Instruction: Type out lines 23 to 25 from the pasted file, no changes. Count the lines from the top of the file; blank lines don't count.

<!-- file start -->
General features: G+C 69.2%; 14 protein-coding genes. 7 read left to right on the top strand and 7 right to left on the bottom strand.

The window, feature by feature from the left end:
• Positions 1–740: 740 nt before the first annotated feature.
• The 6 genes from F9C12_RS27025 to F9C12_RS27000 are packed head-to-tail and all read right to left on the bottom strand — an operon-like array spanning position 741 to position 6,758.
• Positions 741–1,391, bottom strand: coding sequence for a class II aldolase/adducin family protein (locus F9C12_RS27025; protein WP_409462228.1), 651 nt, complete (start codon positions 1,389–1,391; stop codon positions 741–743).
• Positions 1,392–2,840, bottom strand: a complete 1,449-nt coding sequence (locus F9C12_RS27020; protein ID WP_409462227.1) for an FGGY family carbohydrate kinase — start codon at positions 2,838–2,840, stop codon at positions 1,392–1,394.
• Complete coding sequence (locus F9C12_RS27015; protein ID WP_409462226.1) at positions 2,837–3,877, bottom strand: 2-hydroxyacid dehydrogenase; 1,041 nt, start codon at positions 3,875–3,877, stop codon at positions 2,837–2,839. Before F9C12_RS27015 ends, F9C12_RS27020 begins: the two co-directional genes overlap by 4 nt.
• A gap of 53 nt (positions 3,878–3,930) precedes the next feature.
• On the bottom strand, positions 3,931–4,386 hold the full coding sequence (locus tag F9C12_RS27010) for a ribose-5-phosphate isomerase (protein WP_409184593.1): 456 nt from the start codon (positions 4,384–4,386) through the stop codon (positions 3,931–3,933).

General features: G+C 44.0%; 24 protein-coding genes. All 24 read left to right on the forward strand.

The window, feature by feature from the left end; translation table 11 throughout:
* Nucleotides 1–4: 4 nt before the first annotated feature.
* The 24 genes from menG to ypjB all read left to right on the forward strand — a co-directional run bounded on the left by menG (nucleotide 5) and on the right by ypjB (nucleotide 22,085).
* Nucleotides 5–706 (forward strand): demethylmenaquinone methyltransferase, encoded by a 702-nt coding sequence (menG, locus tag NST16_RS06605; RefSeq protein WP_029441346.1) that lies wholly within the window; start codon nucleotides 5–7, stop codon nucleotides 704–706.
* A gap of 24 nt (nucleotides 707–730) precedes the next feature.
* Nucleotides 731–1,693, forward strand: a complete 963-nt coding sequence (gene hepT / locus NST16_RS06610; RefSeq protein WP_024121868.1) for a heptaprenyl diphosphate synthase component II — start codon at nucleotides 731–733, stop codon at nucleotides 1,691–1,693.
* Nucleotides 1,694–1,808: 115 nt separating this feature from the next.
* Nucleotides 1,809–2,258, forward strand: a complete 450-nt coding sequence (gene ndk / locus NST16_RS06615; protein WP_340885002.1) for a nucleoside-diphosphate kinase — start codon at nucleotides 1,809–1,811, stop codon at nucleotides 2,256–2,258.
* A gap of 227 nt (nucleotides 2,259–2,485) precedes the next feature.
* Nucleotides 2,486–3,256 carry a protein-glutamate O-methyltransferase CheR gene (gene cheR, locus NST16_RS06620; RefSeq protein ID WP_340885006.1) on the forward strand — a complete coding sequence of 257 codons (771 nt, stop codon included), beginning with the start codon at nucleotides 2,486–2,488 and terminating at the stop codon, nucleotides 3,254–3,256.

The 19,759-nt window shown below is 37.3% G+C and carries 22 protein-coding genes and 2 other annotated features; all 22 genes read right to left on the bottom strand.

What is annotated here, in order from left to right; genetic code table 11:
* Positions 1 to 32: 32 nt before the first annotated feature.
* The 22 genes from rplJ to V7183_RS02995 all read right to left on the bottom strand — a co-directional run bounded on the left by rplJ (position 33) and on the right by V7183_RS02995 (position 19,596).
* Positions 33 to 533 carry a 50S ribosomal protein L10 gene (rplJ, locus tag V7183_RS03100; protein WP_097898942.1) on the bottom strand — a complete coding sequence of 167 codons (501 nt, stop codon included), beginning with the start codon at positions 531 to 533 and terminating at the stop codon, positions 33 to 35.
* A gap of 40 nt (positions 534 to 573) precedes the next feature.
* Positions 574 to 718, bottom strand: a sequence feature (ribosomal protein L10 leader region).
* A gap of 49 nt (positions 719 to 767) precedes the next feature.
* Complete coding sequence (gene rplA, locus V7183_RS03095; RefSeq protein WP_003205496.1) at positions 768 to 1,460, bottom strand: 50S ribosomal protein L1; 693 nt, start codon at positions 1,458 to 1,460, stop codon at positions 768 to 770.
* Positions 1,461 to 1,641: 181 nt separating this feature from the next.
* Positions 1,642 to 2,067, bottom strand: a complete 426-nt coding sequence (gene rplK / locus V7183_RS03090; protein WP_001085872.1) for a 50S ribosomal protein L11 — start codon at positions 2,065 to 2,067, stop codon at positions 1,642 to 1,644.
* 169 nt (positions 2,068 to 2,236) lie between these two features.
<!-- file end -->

* Positions 1 to 32: 32 nt before the first annotated feature.
* The 22 genes from rplJ to V7183_RS02995 all read right to left on the bottom strand — a co-directional run bounded on the left by rplJ (position 33) and on the right by V7183_RS02995 (position 19,596).
* Positions 33 to 533 carry a 50S ribosomal protein L10 gene (rplJ, locus tag V7183_RS03100; protein WP_097898942.1) on the bottom strand — a complete coding sequence of 167 codons (501 nt, stop codon included), beginning with the start codon at positions 531 to 533 and terminating at the stop codon, positions 33 to 35.